public leader do? Let's return to the previous framework which we used... Be Transparent Listen Change Inspire Engage the ground staff to know the actual reality Seek feedback about your policy design from the people who implement your policies Be willing to accept views different from yours Don't jeopardise the career development of those who speak up Make changes to policy based on ground reality Earn the trust and respect of employees Employees will be willing to inform you of new developments on the ground even in early stages of policy design Policy effectiveness will be maxismised This will then set the right internal environment to re-engage citizens Public institutions will let go of the mindset that it has to appear infallible that seeking feedback to develop its policies means that it will be perceived as a weak institution which does not have all the answers by the people. Public institution will actively seek feedback on adequacy of regulations from concerned citizens and private institutions after recognising that regulatory lag is its main weakness and citizens will be happy to engage in a meaningful debate with the public institutions because they want to be involved in the decisions that will shape their lives. Concluding words... It is easy to be a mediocre leader,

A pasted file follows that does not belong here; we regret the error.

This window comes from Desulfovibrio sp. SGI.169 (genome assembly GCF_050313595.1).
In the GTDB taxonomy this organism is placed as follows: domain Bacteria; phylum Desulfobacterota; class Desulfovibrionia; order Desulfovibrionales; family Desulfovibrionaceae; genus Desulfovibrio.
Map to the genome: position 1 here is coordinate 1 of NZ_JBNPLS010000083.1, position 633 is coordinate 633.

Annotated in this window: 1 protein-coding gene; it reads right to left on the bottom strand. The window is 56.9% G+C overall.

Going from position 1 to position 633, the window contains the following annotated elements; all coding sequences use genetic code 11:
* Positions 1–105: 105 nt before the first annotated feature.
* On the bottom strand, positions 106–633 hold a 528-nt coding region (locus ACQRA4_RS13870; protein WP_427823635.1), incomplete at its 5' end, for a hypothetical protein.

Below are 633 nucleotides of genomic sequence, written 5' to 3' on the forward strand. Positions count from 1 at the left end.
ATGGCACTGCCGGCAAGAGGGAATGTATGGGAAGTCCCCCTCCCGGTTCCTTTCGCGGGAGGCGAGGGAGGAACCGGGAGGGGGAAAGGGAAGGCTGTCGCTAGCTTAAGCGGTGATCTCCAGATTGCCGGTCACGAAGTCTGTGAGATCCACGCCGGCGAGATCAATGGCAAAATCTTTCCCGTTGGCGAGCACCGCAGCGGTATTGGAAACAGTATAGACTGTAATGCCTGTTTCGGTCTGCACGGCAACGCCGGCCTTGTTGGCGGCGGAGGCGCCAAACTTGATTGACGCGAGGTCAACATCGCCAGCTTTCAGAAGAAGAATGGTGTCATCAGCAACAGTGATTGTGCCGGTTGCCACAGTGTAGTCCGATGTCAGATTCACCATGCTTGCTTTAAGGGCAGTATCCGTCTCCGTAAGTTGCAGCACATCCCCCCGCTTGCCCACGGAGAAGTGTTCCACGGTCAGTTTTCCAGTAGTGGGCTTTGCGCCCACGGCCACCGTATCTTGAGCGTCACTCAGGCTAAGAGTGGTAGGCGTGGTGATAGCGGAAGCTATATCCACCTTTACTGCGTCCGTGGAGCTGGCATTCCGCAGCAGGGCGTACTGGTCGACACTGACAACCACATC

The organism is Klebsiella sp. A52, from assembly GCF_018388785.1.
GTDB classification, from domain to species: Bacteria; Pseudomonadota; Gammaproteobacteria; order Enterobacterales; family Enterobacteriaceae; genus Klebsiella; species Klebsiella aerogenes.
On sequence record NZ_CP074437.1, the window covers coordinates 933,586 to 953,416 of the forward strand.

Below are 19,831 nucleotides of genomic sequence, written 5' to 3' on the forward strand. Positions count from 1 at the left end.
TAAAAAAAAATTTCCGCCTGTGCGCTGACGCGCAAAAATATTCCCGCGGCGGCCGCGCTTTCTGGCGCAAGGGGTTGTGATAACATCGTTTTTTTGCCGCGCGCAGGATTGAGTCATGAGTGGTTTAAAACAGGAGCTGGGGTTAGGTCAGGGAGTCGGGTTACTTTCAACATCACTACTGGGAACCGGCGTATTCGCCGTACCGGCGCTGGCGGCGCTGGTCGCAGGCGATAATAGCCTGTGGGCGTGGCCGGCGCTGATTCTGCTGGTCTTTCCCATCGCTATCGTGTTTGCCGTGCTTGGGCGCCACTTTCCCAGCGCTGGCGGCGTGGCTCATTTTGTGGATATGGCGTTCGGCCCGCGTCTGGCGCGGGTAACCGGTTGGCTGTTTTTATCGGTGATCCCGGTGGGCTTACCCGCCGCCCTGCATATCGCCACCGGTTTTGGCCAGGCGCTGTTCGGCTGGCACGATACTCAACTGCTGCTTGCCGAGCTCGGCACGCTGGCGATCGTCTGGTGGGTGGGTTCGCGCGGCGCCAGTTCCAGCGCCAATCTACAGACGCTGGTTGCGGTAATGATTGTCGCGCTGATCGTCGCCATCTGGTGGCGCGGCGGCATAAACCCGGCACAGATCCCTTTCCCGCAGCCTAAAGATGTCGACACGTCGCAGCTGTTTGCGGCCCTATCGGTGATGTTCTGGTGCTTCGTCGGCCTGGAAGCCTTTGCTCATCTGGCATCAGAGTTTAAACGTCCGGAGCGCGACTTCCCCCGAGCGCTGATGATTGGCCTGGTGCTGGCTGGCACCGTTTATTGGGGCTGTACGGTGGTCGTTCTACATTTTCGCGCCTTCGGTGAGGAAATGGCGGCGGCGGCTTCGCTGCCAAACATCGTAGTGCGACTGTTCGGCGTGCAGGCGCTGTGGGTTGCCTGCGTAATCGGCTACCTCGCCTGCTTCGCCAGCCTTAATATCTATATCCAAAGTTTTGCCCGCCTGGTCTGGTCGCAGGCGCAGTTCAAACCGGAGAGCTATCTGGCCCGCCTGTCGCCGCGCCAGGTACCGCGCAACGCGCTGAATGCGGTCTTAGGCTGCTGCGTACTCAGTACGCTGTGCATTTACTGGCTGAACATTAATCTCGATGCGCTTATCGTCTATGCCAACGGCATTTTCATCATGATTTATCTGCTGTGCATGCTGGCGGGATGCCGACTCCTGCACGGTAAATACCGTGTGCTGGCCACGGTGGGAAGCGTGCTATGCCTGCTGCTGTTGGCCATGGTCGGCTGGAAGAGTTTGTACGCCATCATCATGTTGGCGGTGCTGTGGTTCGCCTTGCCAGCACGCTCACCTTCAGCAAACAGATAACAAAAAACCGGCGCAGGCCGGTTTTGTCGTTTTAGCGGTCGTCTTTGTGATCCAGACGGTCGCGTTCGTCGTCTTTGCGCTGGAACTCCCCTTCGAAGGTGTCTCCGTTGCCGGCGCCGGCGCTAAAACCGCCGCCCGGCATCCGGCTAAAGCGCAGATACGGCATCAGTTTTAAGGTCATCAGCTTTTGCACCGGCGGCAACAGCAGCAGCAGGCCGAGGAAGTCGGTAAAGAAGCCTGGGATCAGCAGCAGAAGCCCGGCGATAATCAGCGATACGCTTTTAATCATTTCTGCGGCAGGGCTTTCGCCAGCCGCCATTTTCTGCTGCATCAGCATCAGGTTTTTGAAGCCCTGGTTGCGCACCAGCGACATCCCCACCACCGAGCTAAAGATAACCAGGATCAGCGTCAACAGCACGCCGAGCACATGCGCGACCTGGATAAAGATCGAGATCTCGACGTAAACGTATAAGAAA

but it takes great courage to be an
exceptional one. but in this times, we need exceptional leadership to regain trust Dare to reveal your flaws and demonstrate a willingness to constantly improve and sustained change would be seen in our institutions Bibliography
Benefiel, Margaret. (2008). The Soul of a Leader.Crossbook Publising. New York
Deutschman, Alan. (2009). Walk the Walk. Penguin Group. New York
Neo, Boon Siong and Geraldine Chen. (2007). Dynamic Governance. World Scientific Publishing. Singapore
Radcliffe, Steve. (2009). Leadership: Plain and Simple. Prentice Hall. Great Britain Having the courage to admit
one's fallibility